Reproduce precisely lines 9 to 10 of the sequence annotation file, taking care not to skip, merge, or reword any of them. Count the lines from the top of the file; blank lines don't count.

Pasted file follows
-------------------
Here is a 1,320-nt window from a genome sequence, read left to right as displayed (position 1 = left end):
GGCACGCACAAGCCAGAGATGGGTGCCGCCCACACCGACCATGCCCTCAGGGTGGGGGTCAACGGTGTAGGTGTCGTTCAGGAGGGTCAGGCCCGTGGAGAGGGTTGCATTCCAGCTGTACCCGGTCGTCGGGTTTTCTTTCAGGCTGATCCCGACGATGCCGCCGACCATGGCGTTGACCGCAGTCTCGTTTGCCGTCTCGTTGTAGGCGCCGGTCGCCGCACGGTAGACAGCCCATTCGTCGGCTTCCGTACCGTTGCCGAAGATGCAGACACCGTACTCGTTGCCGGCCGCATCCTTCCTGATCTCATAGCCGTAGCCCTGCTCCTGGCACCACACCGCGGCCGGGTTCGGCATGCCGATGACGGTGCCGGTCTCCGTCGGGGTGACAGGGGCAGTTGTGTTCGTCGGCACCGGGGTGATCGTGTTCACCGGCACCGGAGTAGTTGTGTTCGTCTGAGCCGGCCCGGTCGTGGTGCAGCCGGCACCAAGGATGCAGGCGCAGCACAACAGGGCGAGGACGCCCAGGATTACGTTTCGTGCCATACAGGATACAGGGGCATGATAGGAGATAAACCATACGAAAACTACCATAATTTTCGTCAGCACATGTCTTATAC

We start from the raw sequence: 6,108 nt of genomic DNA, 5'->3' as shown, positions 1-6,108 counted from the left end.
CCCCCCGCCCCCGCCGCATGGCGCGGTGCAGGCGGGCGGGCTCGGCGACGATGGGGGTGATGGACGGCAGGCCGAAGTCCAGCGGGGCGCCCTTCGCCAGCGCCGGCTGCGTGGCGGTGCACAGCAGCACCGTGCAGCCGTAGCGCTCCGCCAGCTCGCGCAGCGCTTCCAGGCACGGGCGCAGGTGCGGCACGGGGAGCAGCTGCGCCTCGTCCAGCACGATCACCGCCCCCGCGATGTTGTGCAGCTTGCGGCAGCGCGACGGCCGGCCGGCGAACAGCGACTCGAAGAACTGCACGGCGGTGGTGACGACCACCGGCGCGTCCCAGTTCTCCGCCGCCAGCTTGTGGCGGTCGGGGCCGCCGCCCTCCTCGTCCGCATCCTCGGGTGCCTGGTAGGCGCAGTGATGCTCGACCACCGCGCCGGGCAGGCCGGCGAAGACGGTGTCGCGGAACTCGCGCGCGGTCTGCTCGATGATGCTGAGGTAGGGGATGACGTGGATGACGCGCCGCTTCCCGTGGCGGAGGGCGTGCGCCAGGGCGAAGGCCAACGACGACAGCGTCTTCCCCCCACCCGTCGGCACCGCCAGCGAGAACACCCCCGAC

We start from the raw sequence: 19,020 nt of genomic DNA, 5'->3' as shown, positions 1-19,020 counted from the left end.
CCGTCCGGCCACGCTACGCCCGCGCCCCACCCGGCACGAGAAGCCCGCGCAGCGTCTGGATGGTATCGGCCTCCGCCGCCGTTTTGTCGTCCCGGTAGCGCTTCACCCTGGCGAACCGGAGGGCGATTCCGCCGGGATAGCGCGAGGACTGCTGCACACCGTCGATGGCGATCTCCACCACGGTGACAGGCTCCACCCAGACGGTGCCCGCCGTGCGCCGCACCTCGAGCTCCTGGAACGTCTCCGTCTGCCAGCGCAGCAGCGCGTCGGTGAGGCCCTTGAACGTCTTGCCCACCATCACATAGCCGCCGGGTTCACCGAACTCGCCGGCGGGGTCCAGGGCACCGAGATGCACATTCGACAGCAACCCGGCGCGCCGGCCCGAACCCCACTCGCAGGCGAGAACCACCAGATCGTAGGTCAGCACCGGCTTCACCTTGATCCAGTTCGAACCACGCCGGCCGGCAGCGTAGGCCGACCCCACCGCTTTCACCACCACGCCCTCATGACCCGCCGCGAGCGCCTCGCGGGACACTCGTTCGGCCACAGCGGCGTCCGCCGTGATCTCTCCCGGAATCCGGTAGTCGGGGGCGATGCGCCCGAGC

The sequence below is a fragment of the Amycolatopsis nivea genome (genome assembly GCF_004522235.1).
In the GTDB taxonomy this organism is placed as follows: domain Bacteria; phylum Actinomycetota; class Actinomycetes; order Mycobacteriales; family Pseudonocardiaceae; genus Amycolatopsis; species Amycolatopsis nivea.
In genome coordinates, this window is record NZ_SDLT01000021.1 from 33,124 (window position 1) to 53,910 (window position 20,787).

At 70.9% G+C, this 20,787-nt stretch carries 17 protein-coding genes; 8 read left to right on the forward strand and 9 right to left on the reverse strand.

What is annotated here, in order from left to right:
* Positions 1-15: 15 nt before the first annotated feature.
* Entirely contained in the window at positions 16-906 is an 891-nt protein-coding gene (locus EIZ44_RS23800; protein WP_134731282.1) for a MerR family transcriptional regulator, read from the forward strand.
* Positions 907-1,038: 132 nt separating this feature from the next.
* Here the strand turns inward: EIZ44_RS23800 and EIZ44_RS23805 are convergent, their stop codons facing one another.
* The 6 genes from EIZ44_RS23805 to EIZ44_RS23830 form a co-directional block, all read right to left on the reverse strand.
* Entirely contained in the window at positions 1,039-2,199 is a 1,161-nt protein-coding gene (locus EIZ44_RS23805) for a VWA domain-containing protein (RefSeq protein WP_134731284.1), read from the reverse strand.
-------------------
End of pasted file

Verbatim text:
In genome coordinates, this window is record NZ_SDLT01000021.1 from 33,124 (window position 1) to 53,910 (window position 20,787).

At 70.9% G+C, this 20,787-nt stretch carries 17 protein-coding genes; 8 read left to right on the forward strand and 9 right to left on the reverse strand.